Partner Expertise

Joint ventures make sense when a partner has expertise you don't have or don't want to build in-house. Although both SpeakeasyFx and Sarofsky are production companies, there is little overlap between their offerings. Their sales teams have even conceded that they could gather more business together than they can separately. "Because we each have so much invested into our own identities already, a joint venture offers the best of both worlds. We can still act independently of each other," says Sarofsky.

For 18 months, the relationship has proved fruitful, so much so that the companies are in talks to set up a New York City office together. But sharing a sales staff, office space, and even positioning themselves as a combined production facility means their companies will be more deeply intertwined, pressing the need to formalize their handshake agreement with something inked on paper. "In this economy of increasingly more significant budget reductions, it's important to understand that a handshake should not be taken lightly; the right relationships, even seemingly casual ones, can have a considerable impact on your company's sustainability," says Stewart.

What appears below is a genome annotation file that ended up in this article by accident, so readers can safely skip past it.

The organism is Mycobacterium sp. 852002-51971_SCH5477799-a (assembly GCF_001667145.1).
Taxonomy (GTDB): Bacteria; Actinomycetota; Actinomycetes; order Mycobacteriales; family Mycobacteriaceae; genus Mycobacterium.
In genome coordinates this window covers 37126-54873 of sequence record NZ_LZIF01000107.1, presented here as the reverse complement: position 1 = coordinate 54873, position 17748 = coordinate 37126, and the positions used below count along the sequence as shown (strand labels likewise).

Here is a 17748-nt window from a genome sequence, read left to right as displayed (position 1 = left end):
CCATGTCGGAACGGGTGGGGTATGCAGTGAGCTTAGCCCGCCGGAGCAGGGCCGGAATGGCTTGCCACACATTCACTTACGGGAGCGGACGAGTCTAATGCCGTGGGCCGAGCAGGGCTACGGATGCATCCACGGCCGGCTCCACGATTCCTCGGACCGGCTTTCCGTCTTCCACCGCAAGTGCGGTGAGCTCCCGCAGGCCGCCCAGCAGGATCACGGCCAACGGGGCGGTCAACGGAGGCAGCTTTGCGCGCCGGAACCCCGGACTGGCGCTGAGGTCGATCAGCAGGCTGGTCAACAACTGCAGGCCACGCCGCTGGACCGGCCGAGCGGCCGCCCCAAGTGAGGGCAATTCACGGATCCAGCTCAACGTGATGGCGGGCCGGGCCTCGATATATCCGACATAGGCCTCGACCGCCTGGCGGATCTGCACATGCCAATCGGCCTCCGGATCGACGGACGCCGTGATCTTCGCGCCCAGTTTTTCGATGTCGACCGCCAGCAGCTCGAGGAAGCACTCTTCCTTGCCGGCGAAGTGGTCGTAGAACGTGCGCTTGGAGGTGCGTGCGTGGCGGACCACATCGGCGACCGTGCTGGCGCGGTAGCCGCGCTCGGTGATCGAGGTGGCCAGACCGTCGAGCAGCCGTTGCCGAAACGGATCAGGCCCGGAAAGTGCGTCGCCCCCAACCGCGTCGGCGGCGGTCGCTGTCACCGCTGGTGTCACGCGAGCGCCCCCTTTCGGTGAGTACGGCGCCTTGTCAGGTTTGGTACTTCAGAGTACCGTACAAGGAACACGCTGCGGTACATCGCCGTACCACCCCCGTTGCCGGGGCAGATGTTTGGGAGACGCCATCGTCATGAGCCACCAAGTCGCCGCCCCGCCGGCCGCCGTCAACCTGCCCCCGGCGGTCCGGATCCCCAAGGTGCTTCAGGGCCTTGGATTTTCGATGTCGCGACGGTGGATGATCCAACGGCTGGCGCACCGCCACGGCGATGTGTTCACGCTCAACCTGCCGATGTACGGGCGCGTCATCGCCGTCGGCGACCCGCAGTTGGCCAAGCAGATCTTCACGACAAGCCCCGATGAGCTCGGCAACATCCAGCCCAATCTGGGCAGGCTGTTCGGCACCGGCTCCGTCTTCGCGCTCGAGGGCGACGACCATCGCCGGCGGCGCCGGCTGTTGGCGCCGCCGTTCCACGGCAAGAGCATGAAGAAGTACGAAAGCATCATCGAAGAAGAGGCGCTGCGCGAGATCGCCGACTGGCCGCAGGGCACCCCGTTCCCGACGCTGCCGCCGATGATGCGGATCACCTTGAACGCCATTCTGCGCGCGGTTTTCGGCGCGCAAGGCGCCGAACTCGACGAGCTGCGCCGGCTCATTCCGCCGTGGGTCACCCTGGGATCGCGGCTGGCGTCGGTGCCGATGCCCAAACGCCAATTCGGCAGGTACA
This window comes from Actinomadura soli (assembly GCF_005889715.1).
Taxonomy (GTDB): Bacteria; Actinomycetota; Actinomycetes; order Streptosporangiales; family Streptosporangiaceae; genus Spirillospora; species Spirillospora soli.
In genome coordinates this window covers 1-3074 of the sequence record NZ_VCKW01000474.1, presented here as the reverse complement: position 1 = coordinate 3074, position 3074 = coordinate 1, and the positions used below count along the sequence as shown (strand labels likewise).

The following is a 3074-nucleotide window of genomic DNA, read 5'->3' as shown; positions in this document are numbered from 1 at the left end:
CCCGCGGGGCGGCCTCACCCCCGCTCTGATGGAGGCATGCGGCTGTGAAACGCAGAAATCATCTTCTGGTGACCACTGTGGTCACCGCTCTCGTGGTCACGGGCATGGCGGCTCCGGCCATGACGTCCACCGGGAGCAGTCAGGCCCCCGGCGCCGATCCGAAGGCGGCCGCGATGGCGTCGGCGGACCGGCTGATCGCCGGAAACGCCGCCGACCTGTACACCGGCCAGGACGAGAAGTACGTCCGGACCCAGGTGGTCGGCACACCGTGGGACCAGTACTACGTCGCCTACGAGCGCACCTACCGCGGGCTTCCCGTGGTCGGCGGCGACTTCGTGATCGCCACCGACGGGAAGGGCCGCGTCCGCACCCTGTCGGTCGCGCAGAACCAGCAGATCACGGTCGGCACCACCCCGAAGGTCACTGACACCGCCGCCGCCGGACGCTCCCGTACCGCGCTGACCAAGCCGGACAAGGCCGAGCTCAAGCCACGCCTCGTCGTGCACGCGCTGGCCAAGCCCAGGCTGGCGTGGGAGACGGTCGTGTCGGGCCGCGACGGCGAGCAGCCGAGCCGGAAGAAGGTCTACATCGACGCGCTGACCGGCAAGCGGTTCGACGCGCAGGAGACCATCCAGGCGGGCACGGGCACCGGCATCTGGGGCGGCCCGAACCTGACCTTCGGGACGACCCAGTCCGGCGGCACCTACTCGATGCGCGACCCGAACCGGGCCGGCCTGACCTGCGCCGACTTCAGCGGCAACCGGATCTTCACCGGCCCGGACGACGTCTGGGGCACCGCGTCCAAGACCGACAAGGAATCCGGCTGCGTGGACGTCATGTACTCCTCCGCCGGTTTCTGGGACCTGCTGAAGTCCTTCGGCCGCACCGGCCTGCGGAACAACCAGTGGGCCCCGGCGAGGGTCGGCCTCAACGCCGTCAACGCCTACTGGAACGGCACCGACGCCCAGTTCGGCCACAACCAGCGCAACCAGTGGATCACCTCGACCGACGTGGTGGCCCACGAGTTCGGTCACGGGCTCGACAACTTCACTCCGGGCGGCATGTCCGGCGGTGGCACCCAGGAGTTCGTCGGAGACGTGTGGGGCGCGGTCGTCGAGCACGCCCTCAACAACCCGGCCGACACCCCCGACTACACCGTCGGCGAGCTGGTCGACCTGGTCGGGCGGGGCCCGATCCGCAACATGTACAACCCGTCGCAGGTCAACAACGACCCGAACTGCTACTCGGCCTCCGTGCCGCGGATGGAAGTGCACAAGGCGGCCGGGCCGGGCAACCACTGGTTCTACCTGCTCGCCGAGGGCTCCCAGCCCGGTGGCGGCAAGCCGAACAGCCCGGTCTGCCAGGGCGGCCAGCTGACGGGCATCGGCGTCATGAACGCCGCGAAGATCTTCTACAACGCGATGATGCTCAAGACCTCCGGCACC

Making the terms of the agreement clear is crucial. "With partnerships, the value is built over time and it is important to agree how that value will be shared," says attorney Robert Goldbaum, partner and head of law firm Paul, Weiss's asset-management transaction team in New York City. "It is rare to find a joint venture where both partners have benefited equally over many years. Without agreeing on the value of the split, it is likely that one partner may ultimately feel the need to change terms or unwind the venture—and will have the ability to do so."